The Blue Chip Advisor
By Cindy Winchester, Marketing Manager
With recent market volatility born of unstable and less transparent global economies, many advisors and clients will recommit to (or breathe a sigh of relief for) the predictability of U.S. blue chip stocks. While values and perhaps even earnings for these reliable large cap companies may be adversely affected by the correction underway, history shows that stock prices for their equities may be expected to recover faster and continue to yield dividends to their investors.
For that reason, blue chip investors are some of the most loyal shareholders in the market. What investment manager has not been forced to build a client portfolio around the blue chip holdings passed down from a parent or grandparent, the IBM stock that was given as a graduation gift, or the Exxon shares accumulated since childhood?
So, are you a “Blue Chip Advisor”? Is there correlation between the defining characteristics of these mammoth organizations and our more modest sized firms? Are you the dependable resource clients turn to when financial issues are at hand? Do your clients recommend you to their friends and “pass you down” to their heirs? What else can we learn from these admired companies? We believe that the parallels abound between blue chip companies and the best-of-the-best advisors and, with that in mind, begin to examine the traits to emulate as your advisory firm prepares for the future.
Blue Chip Defined
Interestingly, there is no formal list of blue chip stocks with clearly defined requirements for inclusion, but they are generally thought of as being represented by the 30 stocks found in the Dow Jones Industrial Average (DJIA) – the equity shares of the highest quality companies in America. Blue chip firms are giant companies with solid reputations. In fact, Oliver Gingold of Dow Jones is credited with coining the phrase in 1923 in reference to high-priced and high-quality stocks.1 Most sources attribute his use of the term as being a reference to the highest value chips used in the game of poker.
Today, the term is widely accepted to describe a well-established, financially sound firm with a long history of stable or rising dividends. Many of these companies have become household names by offering high-quality, widely accepted products. Their market reputations are solid, and they are typically market leaders – within the top 3 companies in their market sector. Blue chip companies tend to “stick around,” weathering downturns and operating profitably in the face of adverse economic conditions, and most exhibit the potential for long-term growth.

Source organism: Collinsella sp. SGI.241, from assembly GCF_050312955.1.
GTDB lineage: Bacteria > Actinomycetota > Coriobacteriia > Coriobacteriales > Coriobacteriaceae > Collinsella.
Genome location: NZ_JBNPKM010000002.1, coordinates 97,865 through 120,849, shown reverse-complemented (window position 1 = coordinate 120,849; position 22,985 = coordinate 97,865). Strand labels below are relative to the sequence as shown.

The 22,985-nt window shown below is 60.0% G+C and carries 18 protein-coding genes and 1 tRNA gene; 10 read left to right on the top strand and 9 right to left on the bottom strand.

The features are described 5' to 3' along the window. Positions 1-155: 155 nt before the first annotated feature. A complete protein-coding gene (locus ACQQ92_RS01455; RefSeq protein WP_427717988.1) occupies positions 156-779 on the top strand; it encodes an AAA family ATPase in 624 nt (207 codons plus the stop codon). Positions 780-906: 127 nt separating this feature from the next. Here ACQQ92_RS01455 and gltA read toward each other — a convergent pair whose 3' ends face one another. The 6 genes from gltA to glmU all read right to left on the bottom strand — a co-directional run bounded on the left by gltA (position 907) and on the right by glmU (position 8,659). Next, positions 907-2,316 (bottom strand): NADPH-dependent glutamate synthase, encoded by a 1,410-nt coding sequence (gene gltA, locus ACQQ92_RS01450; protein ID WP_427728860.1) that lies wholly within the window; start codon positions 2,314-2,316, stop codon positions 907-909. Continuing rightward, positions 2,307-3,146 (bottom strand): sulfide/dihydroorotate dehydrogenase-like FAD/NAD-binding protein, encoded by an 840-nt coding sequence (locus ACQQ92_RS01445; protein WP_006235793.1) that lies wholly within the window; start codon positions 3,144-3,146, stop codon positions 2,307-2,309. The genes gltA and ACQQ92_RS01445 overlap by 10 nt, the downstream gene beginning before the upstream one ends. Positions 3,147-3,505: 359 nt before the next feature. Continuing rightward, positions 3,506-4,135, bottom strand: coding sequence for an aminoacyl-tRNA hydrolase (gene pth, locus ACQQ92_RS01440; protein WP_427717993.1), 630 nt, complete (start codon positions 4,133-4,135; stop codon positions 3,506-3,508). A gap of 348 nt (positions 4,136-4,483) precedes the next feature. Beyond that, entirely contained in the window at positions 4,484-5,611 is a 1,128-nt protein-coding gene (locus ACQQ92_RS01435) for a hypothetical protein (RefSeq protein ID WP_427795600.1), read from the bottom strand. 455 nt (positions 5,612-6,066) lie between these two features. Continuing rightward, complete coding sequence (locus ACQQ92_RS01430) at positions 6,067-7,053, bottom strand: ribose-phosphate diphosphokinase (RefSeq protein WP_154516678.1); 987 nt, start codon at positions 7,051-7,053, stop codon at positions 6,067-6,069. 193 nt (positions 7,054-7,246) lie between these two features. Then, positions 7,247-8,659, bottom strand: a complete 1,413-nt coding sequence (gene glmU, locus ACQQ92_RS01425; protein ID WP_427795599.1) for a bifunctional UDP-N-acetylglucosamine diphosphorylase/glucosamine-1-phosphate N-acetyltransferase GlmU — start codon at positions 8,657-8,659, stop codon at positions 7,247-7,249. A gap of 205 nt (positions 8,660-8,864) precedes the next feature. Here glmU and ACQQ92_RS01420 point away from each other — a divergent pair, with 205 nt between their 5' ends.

Because these companies are publicly-traded, statistics are widely available to support their financial history, and much has been written about the strategies that have led them into the spotlight. It is not our intent to provide a detailed profile of any one of these corporate giants but to examine the parallels that might be made between these solid firms and the privately held advisory practice of today.
Over the course of this series, we will outline steps that advisory firms can take to model these admirable characteristics and maximize their proprietary value. As our industry sector prepares for a massive shift of client wealth, we are simultaneously preparing for the transfer of advisory businesses from one generation to another. If current advisors expect to benefit from the sale of their private – and often very personal – firms, valuations may be enhanced by ensuring that the company has blue chip qualities.
Are you a Blue Chip Advisor? Have a great example for us? I would love to hear your ideas and incorporate them in future stories. Give me a call (ext. 356) or send me an e-mail at firstname.lastname@example.org.
To learn more about The Blue Chip Advisor click here to download the white paper.
If you have questions please email Cindy Winchester at